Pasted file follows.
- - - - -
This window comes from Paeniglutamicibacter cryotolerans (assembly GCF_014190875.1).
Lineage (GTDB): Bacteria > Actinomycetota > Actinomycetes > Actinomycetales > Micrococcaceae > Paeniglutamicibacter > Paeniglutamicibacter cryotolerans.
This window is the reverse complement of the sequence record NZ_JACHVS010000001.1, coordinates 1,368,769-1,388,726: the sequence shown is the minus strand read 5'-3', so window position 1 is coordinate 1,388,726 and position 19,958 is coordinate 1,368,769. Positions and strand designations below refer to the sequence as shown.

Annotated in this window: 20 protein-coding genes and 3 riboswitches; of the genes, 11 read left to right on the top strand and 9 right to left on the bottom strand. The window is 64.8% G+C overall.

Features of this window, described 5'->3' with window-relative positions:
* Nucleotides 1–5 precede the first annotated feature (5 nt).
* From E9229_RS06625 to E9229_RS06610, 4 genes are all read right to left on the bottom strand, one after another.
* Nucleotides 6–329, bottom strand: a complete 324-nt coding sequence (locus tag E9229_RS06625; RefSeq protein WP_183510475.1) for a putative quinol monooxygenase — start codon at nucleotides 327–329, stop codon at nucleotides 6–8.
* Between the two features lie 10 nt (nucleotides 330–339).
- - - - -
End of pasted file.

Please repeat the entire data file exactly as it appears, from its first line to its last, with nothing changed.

This window comes from Paeniglutamicibacter cryotolerans (assembly GCF_014190875.1).
Lineage (GTDB): Bacteria > Actinomycetota > Actinomycetes > Actinomycetales > Micrococcaceae > Paeniglutamicibacter > Paeniglutamicibacter cryotolerans.
This window is the reverse complement of the sequence record NZ_JACHVS010000001.1, coordinates 1,368,769-1,388,726: the sequence shown is the minus strand read 5'-3', so window position 1 is coordinate 1,388,726 and position 19,958 is coordinate 1,368,769. Positions and strand designations below refer to the sequence as shown.

Annotated in this window: 20 protein-coding genes and 3 riboswitches; of the genes, 11 read left to right on the top strand and 9 right to left on the bottom strand. The window is 64.8% G+C overall.

Features of this window, described 5'->3' with window-relative positions:
* Nucleotides 1–5 precede the first annotated feature (5 nt).
* From E9229_RS06625 to E9229_RS06610, 4 genes are all read right to left on the bottom strand, one after another.
* Nucleotides 6–329, bottom strand: a complete 324-nt coding sequence (locus tag E9229_RS06625; RefSeq protein WP_183510475.1) for a putative quinol monooxygenase — start codon at nucleotides 327–329, stop codon at nucleotides 6–8.
* Between the two features lie 10 nt (nucleotides 330–339).